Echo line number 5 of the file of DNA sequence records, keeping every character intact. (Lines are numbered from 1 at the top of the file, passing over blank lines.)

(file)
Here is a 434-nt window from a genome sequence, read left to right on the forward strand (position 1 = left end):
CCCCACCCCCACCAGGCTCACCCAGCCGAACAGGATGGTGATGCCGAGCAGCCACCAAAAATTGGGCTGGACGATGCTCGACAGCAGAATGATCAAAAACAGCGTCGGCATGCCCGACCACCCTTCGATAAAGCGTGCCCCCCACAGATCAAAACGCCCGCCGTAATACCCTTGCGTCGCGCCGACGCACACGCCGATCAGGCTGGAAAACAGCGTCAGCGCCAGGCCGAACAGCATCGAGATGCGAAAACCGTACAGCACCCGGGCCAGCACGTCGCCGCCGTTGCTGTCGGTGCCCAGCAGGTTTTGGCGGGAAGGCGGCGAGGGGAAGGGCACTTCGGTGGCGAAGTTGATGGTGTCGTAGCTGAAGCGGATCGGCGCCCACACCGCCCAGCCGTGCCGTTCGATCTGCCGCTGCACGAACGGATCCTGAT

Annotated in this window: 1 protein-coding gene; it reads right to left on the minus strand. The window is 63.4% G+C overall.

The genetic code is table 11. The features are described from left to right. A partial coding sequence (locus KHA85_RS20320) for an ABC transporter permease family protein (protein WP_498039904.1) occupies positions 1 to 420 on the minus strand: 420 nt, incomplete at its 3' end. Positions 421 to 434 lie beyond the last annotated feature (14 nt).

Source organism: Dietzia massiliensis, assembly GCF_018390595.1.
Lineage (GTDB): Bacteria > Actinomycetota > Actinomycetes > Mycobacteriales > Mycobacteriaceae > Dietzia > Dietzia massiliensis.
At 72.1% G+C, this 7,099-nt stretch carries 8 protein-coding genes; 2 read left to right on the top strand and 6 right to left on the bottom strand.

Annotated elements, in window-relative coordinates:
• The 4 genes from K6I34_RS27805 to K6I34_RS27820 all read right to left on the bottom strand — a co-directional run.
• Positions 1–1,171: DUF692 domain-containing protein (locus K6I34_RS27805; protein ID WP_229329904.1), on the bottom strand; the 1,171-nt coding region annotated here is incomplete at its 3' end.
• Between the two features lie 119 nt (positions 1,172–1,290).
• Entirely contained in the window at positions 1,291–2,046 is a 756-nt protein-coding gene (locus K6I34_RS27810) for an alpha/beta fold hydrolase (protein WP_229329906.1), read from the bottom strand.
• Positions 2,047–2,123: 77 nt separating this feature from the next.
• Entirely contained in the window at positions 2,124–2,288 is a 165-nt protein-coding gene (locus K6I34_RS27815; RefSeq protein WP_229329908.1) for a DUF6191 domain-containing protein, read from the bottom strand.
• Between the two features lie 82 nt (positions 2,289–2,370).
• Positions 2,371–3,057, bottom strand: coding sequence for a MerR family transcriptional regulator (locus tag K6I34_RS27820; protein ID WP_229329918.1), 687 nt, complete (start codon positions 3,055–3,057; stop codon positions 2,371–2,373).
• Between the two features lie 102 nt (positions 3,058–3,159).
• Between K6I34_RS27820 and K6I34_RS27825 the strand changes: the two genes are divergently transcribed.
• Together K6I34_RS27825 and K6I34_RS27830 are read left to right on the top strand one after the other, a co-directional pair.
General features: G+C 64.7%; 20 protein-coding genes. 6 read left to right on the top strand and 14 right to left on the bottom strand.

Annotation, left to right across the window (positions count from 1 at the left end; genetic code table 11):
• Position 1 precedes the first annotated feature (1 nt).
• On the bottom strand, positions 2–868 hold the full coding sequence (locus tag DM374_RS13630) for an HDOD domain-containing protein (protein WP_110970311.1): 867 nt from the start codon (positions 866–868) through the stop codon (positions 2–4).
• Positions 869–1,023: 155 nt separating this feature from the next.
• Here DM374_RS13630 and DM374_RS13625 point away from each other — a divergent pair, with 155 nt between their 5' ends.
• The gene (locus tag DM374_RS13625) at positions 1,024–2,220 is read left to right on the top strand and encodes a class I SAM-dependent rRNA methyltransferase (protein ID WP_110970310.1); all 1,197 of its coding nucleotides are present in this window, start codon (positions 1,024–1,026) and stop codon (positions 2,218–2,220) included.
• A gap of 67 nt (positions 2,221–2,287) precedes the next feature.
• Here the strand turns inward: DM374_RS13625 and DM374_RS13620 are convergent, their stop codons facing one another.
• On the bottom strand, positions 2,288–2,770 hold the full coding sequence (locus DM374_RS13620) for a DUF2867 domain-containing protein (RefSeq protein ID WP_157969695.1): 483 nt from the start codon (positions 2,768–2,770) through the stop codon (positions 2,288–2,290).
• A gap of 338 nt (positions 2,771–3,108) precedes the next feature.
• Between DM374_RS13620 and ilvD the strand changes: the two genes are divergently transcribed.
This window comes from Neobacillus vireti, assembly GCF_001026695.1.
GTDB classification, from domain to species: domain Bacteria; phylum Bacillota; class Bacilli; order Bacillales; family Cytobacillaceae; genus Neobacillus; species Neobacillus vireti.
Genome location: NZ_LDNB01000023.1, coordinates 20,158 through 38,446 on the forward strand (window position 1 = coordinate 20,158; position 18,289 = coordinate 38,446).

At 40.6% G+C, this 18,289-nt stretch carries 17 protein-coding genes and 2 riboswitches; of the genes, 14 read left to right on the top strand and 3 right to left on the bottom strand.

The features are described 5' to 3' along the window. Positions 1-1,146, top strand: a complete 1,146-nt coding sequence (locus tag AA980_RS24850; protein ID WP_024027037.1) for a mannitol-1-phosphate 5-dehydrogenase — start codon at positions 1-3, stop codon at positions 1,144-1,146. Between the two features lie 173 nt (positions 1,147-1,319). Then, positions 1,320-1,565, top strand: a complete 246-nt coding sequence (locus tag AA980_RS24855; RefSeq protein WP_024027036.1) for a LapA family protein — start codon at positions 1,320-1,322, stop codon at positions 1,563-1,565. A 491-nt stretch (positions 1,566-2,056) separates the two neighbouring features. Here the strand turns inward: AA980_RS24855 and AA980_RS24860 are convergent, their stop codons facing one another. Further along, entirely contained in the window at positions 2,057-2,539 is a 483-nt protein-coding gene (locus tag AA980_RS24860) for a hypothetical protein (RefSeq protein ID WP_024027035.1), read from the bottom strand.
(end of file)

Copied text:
Source organism: Dietzia massiliensis, assembly GCF_018390595.1.